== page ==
Calls for a royal commission into the Australian dairy industry have again been heard, as the race for the Eden-Monaro electorate in NSW ramps up.
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Dairy Connect CEO Shaughn Morgan.

Advocacy group Dairy Connect has challenged political parties and MPs to signal their support for a Royal Commission.

This followed a pledge by the National Party candidate for the Eden-Monaro by-election, Trevor Hicks, that, if elected, he would move a motion to enact a royal commission into dairying nationally.

Dairy Connect CEO Shaughn Morgan said that while the industry had been regularly inspected and analysed, there had never been a broad-ranging inquiry with powers appropriate to a critical analysis of the entire supply chain.

“There have been a number of stakeholder and parliamentary committees looking into the Australian dairy industry over many years, with many of their reports now gathering dust on the shelves of Parliamentary libraries and MPs’ offices,” he said.

“Many of the recommendations from past inquires had either been paid ‘lip service’ or quite simply ignored.

“A royal commission would overcome the intransigence of government in implementing appropriate reform in an industry where market failure has been occurring since deregulation 20 years ago.

“Dairy Connect supports the call for a royal commission where the terms of reference specifically looked at ways to ensure the long-term sustainability of the Aussie dairy industry and thus kept future generations of dairy farmers on the land, providing fresh nutritious milk 24/7 to consumers.”

Government must heed the information provided

Shaughn Morgan said a royal commission would deliver well researched recommendations that government could not ignore.

“The recommendations could set the platform by which the dairy value-chain industry could return to viability and provide a pathway to the future for the long-term growth of Aussie dairy farmers,” he said.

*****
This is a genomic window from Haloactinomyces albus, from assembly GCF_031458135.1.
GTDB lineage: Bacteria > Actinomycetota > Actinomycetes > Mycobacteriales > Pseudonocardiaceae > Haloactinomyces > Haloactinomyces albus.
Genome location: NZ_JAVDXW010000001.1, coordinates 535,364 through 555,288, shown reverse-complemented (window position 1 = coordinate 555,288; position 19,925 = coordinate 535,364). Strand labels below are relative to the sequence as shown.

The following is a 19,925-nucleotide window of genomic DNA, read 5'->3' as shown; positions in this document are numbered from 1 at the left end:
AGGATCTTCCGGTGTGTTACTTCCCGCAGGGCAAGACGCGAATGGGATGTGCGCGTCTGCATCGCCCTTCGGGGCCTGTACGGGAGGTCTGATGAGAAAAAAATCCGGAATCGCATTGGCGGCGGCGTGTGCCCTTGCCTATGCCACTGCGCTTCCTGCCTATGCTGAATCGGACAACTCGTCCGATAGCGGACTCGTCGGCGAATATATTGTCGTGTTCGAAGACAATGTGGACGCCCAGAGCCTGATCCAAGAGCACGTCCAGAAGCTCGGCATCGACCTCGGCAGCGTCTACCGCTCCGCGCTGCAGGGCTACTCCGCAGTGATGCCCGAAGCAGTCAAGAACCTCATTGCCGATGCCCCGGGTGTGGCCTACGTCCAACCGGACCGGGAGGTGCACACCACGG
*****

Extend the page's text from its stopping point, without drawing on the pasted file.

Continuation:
“It could supplement that work being done by the Australian Competition and Consumer Commission who are supervising the implementation of the Dairy Mandatory Code of Conduct.

“A commission’s terms of reference will play a vital role in setting the parameters by which any outcomes can be judged.”

Mr Morgan said the royal commission could not be like past inquiries where information had been gathered, reports written and recommendations left to gather dust.

“The dairy industry is now well and truly ‘one minute to midnight’ and if things do not change in a positive proactive manner the industry will not exist as it is currently operating within a generation,” he said.

State by state analysis

Dairy Connect Farmers Group president Graham Forbes, said a royal commission would need to look at differences and needs between ‘fresh milk’ states like Queensland, NSW and Western Australia comparing them with Victoria, South Australia and Tasmania.

“The time has come to stop importing dairy produce that is labelled as being ‘Australian’, the time has come for us to look at ways in which we can address the inequities between those who produce compared with those who process, sell and/or market our nutritious dairy produce,” Mr Forbes said.

“Dairy Connect applauds the initiative of the Nationals candidate for Eden-Monaro, Trevor Hicks, for indicating that he will cross the parliamentary floor to ensure the passing of legislation to establish a royal commission into the Australian dairy industry.”

Any legislation will require more than 50 per cent of those in the parliament to support it.

“We call upon MPs and political parties to indicate their support or otherwise for a proposed royal commission and its terms of reference,” Mr Forbes said.

‘Time for action, not words’
Mr Morgan said the time had well and truly come for action not words and rather than look to the past, it was time to look ahead to the future.

“The time has come for us to be able to ensure that the Australian dairy industry is sustainable in the future not only for those in the industry but also for customers of fresh nutritious milk and dairy produce, and those who want to buy Australian milk and dairy produce,” he said.

Eight butter products sold nationally in various supermarkets are being recalled over fears of contamination.

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